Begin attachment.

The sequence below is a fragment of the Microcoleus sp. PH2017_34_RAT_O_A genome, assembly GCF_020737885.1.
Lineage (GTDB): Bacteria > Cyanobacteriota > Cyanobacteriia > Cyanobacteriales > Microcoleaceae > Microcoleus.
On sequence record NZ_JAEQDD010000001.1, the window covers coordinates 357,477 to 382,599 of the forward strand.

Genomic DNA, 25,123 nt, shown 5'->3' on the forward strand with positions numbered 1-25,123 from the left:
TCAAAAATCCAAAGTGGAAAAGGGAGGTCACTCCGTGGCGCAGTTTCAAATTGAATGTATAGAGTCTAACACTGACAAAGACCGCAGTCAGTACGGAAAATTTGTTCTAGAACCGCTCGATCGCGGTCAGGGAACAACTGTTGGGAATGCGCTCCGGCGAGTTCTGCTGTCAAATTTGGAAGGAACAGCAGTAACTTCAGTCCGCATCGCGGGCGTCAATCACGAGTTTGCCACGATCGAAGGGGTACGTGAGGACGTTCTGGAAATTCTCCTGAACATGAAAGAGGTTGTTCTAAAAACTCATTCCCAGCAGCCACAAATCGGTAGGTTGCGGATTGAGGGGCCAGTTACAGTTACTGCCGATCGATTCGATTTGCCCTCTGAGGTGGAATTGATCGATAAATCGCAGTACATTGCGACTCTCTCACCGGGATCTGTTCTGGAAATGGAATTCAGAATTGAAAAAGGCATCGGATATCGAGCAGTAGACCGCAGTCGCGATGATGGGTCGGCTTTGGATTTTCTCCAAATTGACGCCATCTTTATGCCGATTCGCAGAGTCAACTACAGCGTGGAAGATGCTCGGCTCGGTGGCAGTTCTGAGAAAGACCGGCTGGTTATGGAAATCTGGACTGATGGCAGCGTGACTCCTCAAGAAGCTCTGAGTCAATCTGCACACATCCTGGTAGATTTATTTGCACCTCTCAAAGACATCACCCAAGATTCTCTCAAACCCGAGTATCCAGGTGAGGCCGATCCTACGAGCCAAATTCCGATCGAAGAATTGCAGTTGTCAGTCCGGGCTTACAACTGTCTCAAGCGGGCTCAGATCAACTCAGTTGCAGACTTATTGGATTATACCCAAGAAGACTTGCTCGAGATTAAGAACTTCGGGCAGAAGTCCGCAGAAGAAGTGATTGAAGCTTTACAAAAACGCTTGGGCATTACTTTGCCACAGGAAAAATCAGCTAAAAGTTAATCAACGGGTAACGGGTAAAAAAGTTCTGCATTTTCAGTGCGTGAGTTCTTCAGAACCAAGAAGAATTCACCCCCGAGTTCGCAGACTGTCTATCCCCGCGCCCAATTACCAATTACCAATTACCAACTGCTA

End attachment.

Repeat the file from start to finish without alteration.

The sequence below is a fragment of the Microcoleus sp. PH2017_34_RAT_O_A genome, assembly GCF_020737885.1.
Lineage (GTDB): Bacteria > Cyanobacteriota > Cyanobacteriia > Cyanobacteriales > Microcoleaceae > Microcoleus.
On sequence record NZ_JAEQDD010000001.1, the window covers coordinates 357,477 to 382,599 of the forward strand.

Genomic DNA, 25,123 nt, shown 5'->3' on the forward strand with positions numbered 1-25,123 from the left:
TCAAAAATCCAAAGTGGAAAAGGGAGGTCACTCCGTGGCGCAGTTTCAAATTGAATGTATAGAGTCTAACACTGACAAAGACCGCAGTCAGTACGGAAAATTTGTTCTAGAACCGCTCGATCGCGGTCAGGGAACAACTGTTGGGAATGCGCTCCGGCGAGTTCTGCTGTCAAATTTGGAAGGAACAGCAGTAACTTCAGTCCGCATCGCGGGCGTCAATCACGAGTTTGCCACGATCGAAGGGGTACGTGAGGACGTTCTGGAAATTCTCCTGAACATGAAAGAGGTTGTTCTAAAAACTCATTCCCAGCAGCCACAAATCGGTAGGTTGCGGATTGAGGGGCCAGTTACAGTTACTGCCGATCGATTCGATTTGCCCTCTGAGGTGGAATTGATCGATAAATCGCAGTACATTGCGACTCTCTCACCGGGATCTGTTCTGGAAATGGAATTCAGAATTGAAAAAGGCATCGGATATCGAGCAGTAGACCGCAGTCGCGATGATGGGTCGGCTTTGGATTTTCTCCAAATTGACGCCATCTTTATGCCGATTCGCAGAGTCAACTACAGCGTGGAAGATGCTCGGCTCGGTGGCAGTTCTGAGAAAGACCGGCTGGTTATGGAAATCTGGACTGATGGCAGCGTGACTCCTCAAGAAGCTCTGAGTCAATCTGCACACATCCTGGTAGATTTATTTGCACCTCTCAAAGACATCACCCAAGATTCTCTCAAACCCGAGTATCCAGGTGAGGCCGATCCTACGAGCCAAATTCCGATCGAAGAATTGCAGTTGTCAGTCCGGGCTTACAACTGTCTCAAGCGGGCTCAGATCAACTCAGTTGCAGACTTATTGGATTATACCCAAGAAGACTTGCTCGAGATTAAGAACTTCGGGCAGAAGTCCGCAGAAGAAGTGATTGAAGCTTTACAAAAACGCTTGGGCATTACTTTGCCACAGGAAAAATCAGCTAAAAGTTAATCAACGGGTAACGGGTAAAAAAGTTCTGCATTTTCAGTGCGTGAGTTCTTCAGAACCAAGAAGAATTCACCCCCGAGTTCGCAGACTGTCTATCCCCGCGCCCAATTACCAATTACCAATTACCAACTGCTA